If your business has grown and acquired or merged with other companies, you face a whole raft of logistical challenges.
Perhaps the most pressing is duplication of departments and services. When you acquire another company, you’ve suddenly got two HR departments, two marketing departments, two customer service departments and so on. You need a strategy to streamline them and reduce overlap.
It’s also highly likely that the acquired company is using different IT systems to your own. When that happens, you face major problems. Do you try and integrate the systems? Do you migrate one set of systems to the other? Do you take the opportunity to replace both with more flexible and future-proof systems?
Whichever direction you take, you need to act fast to stop problems escalating. One of our clients – a global loyalty and benefits company – learned this after a long series of major acquisitions. Over time, nearly 30 different companies were absorbed by the group, each with its own structures, processes, procedures and IT services.
Over time, this became a big deal. To highlight one problem, the group’s data centre services were being delivered from 17 internal facilities, as well as via 38 separate contracts with 20 external providers. Just as bad, dozens of related departments relied on a huge, fragmented range of software, hardware and hosting. This not only hampered business efficiency and prevented the group from having a joined-up view of its own data, but it also meant that it had less leverage when negotiating preferential pricing for its IT contracts.
Rationalising systems and structures
It may seem obvious, but the first step you need to take to take control of fragmented IT systems is to thoroughly understand what you’re dealing with.
This is usually easier said than done. When we worked with the loyalty and benefits company mentioned above, our key priority was to gain a comprehensive insight into its complex supplier arrangements, data centre hosting, cloud services, applications and infrastructure, budget structures and compliance obligations.
Only once that work had been done could we create a Data Centre and Cloud Services strategy to transform the client’s IT systems at every level. To deliver it, we undertook a three-step process:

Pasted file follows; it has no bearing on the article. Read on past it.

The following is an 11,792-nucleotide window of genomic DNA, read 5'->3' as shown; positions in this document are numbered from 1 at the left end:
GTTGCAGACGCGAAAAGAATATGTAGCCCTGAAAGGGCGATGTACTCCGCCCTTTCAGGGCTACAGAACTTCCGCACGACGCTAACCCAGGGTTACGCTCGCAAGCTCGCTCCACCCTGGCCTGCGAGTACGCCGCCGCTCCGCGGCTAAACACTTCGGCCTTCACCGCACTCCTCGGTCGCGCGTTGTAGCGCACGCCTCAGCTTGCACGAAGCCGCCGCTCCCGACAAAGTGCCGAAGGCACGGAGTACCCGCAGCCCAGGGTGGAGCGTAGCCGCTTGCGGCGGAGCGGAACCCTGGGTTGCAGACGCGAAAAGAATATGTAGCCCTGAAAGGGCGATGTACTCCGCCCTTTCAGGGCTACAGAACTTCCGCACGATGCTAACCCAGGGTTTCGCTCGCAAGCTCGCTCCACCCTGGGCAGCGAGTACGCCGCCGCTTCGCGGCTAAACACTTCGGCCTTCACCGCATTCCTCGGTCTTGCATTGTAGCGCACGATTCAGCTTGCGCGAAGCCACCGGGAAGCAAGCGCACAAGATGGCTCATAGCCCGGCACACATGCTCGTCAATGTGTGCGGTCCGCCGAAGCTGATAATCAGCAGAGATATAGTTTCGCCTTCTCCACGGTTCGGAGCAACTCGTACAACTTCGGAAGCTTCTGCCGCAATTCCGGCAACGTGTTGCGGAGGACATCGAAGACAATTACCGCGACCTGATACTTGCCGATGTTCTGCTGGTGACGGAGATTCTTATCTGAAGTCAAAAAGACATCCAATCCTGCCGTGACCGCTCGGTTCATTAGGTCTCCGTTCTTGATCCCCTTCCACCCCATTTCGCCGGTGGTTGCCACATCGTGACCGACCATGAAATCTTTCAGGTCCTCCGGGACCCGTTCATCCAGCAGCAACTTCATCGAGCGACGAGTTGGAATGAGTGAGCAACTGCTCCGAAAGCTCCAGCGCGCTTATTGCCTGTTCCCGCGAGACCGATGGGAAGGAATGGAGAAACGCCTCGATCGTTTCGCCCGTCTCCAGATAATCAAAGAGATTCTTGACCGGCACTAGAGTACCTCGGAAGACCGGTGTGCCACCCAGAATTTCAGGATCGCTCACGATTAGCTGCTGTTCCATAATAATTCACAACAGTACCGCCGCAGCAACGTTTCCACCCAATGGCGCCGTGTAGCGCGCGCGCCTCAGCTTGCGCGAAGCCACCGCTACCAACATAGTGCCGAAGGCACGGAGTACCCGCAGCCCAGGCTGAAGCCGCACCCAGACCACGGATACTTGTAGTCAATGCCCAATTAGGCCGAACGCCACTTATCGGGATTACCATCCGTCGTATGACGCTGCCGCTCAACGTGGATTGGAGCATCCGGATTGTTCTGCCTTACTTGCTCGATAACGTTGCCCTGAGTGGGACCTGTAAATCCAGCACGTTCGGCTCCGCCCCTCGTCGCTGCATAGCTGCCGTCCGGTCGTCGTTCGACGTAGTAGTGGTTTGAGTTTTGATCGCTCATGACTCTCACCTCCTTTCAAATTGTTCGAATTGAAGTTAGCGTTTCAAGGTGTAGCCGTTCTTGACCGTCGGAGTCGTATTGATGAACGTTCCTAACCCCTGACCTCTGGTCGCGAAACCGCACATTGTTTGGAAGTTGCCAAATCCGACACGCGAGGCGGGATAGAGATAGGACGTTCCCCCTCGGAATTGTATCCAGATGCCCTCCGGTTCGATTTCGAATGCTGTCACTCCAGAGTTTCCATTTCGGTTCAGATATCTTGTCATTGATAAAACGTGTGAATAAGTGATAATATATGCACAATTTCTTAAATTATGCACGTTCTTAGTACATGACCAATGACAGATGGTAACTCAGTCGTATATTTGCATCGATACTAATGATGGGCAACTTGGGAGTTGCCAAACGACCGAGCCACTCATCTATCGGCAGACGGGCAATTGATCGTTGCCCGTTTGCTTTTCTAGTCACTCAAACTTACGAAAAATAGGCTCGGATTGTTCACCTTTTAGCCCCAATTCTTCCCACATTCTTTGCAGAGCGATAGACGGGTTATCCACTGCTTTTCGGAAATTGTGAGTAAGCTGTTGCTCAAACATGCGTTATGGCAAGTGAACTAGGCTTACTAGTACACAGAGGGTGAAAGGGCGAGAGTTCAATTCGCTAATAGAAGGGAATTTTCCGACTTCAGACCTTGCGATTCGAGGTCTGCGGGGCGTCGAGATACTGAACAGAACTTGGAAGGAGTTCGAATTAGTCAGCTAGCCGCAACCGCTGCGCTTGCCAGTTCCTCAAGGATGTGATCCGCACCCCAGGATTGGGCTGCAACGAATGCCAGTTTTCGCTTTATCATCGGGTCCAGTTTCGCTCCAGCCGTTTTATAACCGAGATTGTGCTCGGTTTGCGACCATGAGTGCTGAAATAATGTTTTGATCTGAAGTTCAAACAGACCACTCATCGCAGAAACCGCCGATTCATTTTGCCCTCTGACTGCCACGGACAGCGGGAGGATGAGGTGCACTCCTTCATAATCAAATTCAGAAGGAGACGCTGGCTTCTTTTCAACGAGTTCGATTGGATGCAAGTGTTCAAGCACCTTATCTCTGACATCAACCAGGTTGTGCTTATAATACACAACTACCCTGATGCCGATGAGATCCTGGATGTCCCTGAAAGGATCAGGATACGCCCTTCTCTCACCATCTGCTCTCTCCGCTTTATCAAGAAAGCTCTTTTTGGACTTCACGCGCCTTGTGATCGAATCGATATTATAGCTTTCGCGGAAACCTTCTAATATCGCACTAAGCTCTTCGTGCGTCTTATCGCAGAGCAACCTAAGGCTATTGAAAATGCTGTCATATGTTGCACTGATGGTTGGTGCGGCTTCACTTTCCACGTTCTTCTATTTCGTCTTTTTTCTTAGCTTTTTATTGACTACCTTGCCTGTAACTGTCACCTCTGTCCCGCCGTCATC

- Evaluating the business and the cloud. This involved assessing the current state of the company’s IT, prioritising cloud initiatives and assessing value and readiness.
- Mitigating key risks. Here we identified cloud risks and roadblocks, building strategies to mitigate them.
- Completing the cloud strategy. This saw us define a strategic target state, review the impact on the business and finalise an action plan.
As a result of this process, we agreed an objective of designing and executing a global hosting strategy for the group business. Core to this consolidation was delivering a high proportion of software services from the public or private cloud, retiring those that were no longer needed and moving the different areas of the business to shared systems.
Every business is different, so creating a strategy for your company would be tailored to your own circumstances – and, most importantly, to your business goals. In the case of our client, a consolidation of services in the cloud led to the ongoing realisation of these objectives:
- Reducing costs – Total data centre hosting operational costs are much lower.
- Consolidation – The IT group can now operate as a global group capability
- Agility – Data centre and application services for new business offerings can be delivered quickly.
- Focus – IT resource allocation to business value-add requests and innovations has increased.
So, if you have undertaken mergers or acquisitions and you need expert insight on how to consolidate your IT and data systems, know that help is at hand. Get in touch today to learn how we can help.
Why not read our case study on how we helped one of our clients on their cloud strategy and data centre migration